Front Page Titles (by Subject) Legal Realism vs. Morality - Literature of Liberty, April/June 1979, vol. 2, No. 2
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Legal Realism vs. Morality - Leonard P. Liggio, Literature of Liberty, April/June 1979, vol. 2, No. 2 
Literature of Liberty: A Review of Contemporary Liberal Thought was published first by the Cato Institute (1978-1979) and later by the Institute for Humane Studies (1980-1982) under the editorial direction of Leonard P. Liggio.
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Legal Realism vs. Morality
“The Limits of Legal Realism.” The Yale Law Journal 87 (Jan. 1978): 468–513.
Legal realism is generally agreed to be that which officials do in fact. The author suggests that one shortcoming of legal realism is its neglect of the normative dimension of the law. For example, in Nazi Germany some persons procured the imprisonment or execution of others for offenses against the regime. After World War II, some informers were prosecuted for such crimes as murder, false imprisonment, and deprivation of another's liberty. The informers' defense was that their actions were legal. A problem is raised when a subsequent law given retroactive application destroys the lawfulness of a statute.
. . . If an entire new set of officials can be imagined in any given legal system, then all conduct is potentially questionable. Is buying a house in the United States slightly illegal to a legal realist aware of the remote possibility that a communist regime might take over the country and prosecute the home buyer as a bourgeois capitalist? Surely the Nazi regime must have seemed very stable in the 1930s. . . For legal realists, the legality of any conduct can be questioned on the basis of imaginable future sets of officials.
Consequently, the author contends, legal realism fails to resolve the “grudge informer” case. Legal realism is tied to the prediction of actions of people who are either in power or who may come into power in a given territory. The dilemma is: “law” has to operate in the present and not retroactively, but new officials may arise and negate the enactments of present officials. The answer, the author feels, must be found in moral, not legal philosophy. Public perception of what is right appears to be the ultimate limit on the authoritativeness of “official” action.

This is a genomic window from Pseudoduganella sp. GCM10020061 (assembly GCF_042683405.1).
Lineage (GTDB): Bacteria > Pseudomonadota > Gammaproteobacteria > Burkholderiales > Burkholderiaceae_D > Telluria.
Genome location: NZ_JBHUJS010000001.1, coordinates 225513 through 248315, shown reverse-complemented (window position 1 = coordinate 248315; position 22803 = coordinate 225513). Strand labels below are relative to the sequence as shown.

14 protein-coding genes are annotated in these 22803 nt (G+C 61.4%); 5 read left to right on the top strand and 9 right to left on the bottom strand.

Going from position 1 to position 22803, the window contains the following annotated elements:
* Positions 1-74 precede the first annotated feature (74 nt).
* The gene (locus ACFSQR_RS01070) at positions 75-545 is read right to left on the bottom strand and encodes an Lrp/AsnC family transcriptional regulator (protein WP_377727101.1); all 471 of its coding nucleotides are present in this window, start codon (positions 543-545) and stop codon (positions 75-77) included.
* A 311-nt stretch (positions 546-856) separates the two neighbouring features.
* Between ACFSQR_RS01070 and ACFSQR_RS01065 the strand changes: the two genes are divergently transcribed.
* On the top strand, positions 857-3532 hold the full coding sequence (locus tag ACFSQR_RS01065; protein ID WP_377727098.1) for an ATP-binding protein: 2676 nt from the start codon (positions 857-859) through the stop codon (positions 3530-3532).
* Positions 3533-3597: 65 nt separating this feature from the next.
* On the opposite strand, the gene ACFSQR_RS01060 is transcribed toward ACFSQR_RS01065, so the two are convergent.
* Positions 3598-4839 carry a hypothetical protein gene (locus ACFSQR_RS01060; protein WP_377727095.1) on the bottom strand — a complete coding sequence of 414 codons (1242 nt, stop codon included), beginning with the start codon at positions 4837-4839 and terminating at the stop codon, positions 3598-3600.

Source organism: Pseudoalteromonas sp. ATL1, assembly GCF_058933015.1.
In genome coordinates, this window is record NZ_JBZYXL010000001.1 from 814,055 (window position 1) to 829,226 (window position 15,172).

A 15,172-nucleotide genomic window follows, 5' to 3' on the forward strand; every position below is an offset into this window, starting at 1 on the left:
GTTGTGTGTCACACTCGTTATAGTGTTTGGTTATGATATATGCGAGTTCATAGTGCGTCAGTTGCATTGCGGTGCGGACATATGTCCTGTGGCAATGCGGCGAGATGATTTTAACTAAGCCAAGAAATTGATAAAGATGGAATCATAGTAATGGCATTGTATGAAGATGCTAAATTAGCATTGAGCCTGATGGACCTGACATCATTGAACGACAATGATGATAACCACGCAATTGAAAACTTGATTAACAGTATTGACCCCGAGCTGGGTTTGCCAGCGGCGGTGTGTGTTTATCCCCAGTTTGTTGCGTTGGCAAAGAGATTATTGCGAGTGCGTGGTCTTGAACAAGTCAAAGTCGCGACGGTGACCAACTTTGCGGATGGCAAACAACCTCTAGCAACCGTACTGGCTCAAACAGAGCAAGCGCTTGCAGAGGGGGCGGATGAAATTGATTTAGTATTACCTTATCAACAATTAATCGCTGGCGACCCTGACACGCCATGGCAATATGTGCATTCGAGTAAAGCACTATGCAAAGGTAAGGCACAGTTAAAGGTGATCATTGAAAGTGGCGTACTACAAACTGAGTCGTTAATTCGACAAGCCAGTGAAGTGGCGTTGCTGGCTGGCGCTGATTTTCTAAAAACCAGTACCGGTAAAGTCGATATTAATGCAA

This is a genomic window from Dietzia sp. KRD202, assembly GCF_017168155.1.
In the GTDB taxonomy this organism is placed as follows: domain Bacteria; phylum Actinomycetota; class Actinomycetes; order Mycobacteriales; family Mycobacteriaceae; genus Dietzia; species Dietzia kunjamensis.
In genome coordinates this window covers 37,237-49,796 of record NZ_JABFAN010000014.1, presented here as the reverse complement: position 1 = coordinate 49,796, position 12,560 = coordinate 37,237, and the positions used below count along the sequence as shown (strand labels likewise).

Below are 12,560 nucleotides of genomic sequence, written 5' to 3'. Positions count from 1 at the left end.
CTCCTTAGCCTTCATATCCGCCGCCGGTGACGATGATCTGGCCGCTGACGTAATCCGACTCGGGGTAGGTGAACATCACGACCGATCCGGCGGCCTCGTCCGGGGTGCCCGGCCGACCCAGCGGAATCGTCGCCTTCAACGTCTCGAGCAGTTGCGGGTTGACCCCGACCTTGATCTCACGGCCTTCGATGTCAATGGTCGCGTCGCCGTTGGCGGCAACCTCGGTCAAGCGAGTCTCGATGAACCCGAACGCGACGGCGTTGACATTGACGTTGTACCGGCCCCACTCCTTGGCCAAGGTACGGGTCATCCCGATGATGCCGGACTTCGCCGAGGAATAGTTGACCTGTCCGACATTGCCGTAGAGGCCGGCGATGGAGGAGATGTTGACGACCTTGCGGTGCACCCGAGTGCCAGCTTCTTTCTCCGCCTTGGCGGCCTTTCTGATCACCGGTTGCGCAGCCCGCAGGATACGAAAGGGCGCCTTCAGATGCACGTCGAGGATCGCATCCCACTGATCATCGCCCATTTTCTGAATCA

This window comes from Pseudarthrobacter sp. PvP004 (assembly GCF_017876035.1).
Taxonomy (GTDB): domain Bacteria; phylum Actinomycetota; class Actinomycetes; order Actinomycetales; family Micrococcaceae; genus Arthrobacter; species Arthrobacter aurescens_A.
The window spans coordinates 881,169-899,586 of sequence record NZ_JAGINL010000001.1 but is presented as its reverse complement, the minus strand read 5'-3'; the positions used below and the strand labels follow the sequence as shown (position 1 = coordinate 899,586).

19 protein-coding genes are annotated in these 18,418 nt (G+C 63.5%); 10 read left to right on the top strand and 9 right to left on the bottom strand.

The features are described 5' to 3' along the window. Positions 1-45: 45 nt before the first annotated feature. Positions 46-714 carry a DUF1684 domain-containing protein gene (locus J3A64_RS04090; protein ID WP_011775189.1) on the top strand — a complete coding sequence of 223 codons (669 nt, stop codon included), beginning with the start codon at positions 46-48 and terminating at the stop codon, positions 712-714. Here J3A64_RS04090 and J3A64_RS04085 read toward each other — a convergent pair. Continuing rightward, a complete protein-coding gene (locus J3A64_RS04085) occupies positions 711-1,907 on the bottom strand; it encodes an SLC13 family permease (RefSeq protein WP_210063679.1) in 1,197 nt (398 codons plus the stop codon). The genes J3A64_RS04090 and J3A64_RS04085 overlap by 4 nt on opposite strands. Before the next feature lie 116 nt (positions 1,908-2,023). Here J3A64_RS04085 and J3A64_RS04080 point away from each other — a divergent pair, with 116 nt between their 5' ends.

The formal validity of an “immoral” statute may not compel the public to recognize its status as “law,” or the status of enacting officials as authoritative. A prime example might be the reaction of many Southern statesmen to the legislative decree without constitutional amendment by the U.S. Supreme Court in Brown v. Topeka Board of Education (1954). The Court's school desegregation decision was not necessarily recognized as valid since the Supreme Court was not, theoretically and “legally,” regarded as a law-making body. The public's perception of what is right may sometimes limit the authoritativeness of “official” action. “Official” and “authority” conveys a normative dimension rather than naked power and suggests a necessary relation between law and morality.
The notion that popular acceptance of the legitimacy of officials' entitlement to make authoritative decisions is grounded on morality (and not on purely legal construct) might reverse the “might makes right” world view of both positivism and legal realism.